Blog Post

What Was the First MOOC?

Did you know that the first MOOC-like massive, open, online course was offered by HASTAC in 2006-2007?  


Of course, many insist that it was Sebastian Thrun and Peter Norvig who developed the first MOOC in 2011 when they taught their artificial intelligence course at Stanford that drew 160,000 online registrants.  Others go back to 2008 when Stephen Downes and George Siemens mounted  an online course partly to prove that you could do connectivist open learning via a digital platform.   As a recent article in Slate  notes,  connectivist learning theory "draws  from neuroscience and computer networking" and "postulates that knowledge is distributed across human and nonhuman nodes in a network. Downes and Siemens argue that in the 21st century, education is the ability to navigate this network, link disparate fields, and contribute to the understanding of other people."


Actually, drawing from similar connectivist principles, HASTAC ran a MOOC (no one knew term back then:  David Cormier hadn't invented it yet!) that we estimated reached well over 100,000 people over the course of 2006-2007.  It was more like an ur-MOOC since you didn't receive credit from taking the public offerings by each university that was offering its own onsite as well as its online components.  


Instead, we mounted a complex, coordinated, paced, syncrhonized and successful In/Formation Year, where about  twenty different universities coordinated a full year of public, free, online programing designed to encourage participants to think about all the aspects of the Web that connects seemingly disparate aspects of the university and society.   The In/Formation Year mounted  webcast lectures and courses, events, seminars, and conferences, each with a different "In-" theme each month (in common, in community, interplay, interaction, injustice, integration, invitation, interface, innovation).  You can find out more about this historic year here:


We didn't call it a MOOC.  But it was massive, open, online . . . and connectivist.   The point was to challenge students and faculty across disciplies and institutions and in the community as well to join together to think through the basic ideas of information, networks, connection, and learning.   Others are claiming to be "first" too, and the whole idea of a "first" is typically pretty specious, but it is interesting to look back and see that many of us were already thinking about new ways to bring learning to more people, not as a top-down and hierarchical activity but as a form of peer-to-peer and expert learning exchange.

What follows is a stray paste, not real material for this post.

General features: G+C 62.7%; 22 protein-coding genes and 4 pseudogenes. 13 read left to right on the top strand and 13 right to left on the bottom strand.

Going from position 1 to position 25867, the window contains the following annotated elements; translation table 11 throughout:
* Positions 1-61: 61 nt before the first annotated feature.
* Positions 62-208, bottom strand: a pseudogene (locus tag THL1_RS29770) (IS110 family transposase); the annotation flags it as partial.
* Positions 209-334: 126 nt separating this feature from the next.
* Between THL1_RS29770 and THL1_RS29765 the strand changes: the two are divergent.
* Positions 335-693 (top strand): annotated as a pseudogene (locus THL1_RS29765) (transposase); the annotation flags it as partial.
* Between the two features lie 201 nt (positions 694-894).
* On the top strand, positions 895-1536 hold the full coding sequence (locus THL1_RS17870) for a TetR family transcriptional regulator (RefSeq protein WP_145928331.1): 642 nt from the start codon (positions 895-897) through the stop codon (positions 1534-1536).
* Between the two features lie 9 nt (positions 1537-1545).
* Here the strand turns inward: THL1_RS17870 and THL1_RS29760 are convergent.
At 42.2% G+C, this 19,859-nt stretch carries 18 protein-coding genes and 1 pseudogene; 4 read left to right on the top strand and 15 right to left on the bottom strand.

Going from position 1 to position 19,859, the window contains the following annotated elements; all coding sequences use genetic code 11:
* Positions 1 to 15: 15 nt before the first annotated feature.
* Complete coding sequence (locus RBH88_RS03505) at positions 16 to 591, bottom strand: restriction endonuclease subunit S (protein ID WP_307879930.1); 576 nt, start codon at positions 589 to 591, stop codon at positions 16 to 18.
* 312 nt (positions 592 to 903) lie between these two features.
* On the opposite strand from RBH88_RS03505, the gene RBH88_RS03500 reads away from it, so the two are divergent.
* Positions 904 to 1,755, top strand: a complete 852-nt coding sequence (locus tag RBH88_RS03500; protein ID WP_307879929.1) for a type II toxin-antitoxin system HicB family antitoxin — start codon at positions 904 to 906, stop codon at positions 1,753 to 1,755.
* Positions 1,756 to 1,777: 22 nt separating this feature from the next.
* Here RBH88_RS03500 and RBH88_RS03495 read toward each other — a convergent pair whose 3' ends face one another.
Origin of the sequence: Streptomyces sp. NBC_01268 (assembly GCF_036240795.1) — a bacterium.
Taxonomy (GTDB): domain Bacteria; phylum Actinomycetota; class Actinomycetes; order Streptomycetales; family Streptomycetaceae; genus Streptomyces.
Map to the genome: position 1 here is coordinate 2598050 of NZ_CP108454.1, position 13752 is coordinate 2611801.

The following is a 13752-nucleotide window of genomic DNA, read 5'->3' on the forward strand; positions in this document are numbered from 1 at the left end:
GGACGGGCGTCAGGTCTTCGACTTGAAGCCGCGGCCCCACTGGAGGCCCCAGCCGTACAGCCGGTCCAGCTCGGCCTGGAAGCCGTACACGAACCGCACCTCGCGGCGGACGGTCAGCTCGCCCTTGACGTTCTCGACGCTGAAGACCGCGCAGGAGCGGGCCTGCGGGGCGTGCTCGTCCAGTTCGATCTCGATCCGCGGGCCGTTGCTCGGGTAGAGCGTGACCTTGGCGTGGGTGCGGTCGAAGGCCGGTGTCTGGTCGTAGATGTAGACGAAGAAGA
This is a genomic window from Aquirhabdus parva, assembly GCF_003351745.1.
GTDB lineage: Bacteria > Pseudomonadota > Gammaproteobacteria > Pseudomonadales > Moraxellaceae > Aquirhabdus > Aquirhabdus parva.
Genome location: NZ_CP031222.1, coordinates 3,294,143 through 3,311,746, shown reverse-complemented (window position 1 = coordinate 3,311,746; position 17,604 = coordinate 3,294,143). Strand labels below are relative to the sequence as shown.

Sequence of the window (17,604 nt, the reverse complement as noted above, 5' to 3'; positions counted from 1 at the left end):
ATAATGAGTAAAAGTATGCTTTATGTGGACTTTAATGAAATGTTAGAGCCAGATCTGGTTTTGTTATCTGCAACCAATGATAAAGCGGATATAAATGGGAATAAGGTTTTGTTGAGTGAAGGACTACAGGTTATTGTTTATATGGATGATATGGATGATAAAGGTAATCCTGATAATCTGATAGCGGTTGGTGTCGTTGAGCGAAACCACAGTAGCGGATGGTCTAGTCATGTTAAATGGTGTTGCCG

One of the leaders of our InFormation Year was Anne Balsamo, a HASTAC founding member, and one of the leaders of this Fall 2013's amazing FemTechNet DOCC (Distributed Open Collaborative Course), another brilliant and innovative learning model.


We'll be doing it again on an even more massive scale starting this January:   This one is more like a meta-MOOC, designed to probe all the different ways to learn and think, online and off.    Join us in taking back the MOOC! 




I recently found, through my tours of the internet, the blog of Ian Schreiber, who taught a free online class in Game Design. In his own words:

I always wondered what would happen if I took the content from one of my game design courses and put it up online for free, so I did this in Summer 2009 just to see if I could.

Ain't it funny how the Stanford guys can do the same thing and get infinitely more buzz?


(oops, double posted.)


I would compare the MOOC to Dr. Eliot's Five Foot Shelf, or to the Carnegie movement at the turn of the last century for correspondence courses, or some of the major university "open college" or "colleges of continuing education" or models like "Harvard Extension." At issue is to use available technology to deliver credible instructional opportunities and, as the tech changed, so did its materials.

The precedent I would suggest that's more appropriate would be Marshall McLuhan's since credit is less important than the form of delivery, and the form actually anticipates (rather than follows) function. That is a very old pattern in Universities, and should probably include Mark Hopkins at the end of that log almost two centuries ago. Just because that log is now online and gets a lot more sitters than he did in the 1840's, doesn't really change its direction.

For that matter, it's nice to see you can download that five foot shelf for the same price as an EdX MOOC.